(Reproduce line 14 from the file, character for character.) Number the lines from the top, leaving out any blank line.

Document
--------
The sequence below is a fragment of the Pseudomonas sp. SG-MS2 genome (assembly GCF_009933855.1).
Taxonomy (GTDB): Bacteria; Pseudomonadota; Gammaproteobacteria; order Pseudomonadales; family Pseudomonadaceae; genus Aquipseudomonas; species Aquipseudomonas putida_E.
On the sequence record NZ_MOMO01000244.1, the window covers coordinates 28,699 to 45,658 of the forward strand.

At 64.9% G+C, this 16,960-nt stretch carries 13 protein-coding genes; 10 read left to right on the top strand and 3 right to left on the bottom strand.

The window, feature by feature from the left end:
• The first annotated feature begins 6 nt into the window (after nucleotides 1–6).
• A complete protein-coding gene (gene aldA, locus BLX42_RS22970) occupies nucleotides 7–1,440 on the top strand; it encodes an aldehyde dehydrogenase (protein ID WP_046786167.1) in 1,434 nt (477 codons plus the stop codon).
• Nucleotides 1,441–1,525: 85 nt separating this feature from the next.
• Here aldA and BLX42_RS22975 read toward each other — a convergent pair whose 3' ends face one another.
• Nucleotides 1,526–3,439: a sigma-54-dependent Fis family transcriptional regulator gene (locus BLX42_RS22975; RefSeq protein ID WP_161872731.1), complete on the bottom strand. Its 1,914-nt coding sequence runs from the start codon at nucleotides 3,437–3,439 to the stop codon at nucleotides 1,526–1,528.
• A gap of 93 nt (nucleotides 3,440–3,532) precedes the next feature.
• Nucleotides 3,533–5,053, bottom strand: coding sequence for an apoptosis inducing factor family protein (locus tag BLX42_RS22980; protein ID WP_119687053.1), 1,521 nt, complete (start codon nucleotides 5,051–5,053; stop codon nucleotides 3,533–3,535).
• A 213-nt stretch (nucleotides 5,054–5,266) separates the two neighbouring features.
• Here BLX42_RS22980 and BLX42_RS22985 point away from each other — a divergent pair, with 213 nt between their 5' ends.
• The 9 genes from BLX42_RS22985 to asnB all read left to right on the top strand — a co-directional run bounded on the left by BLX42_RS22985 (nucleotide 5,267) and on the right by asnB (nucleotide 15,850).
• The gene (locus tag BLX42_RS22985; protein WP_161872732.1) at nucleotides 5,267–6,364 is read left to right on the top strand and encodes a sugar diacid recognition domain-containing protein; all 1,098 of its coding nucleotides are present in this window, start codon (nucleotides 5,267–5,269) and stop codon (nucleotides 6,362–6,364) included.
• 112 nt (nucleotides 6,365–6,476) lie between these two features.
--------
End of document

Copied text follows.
• Here BLX42_RS22980 and BLX42_RS22985 point away from each other — a divergent pair, with 213 nt between their 5' ends.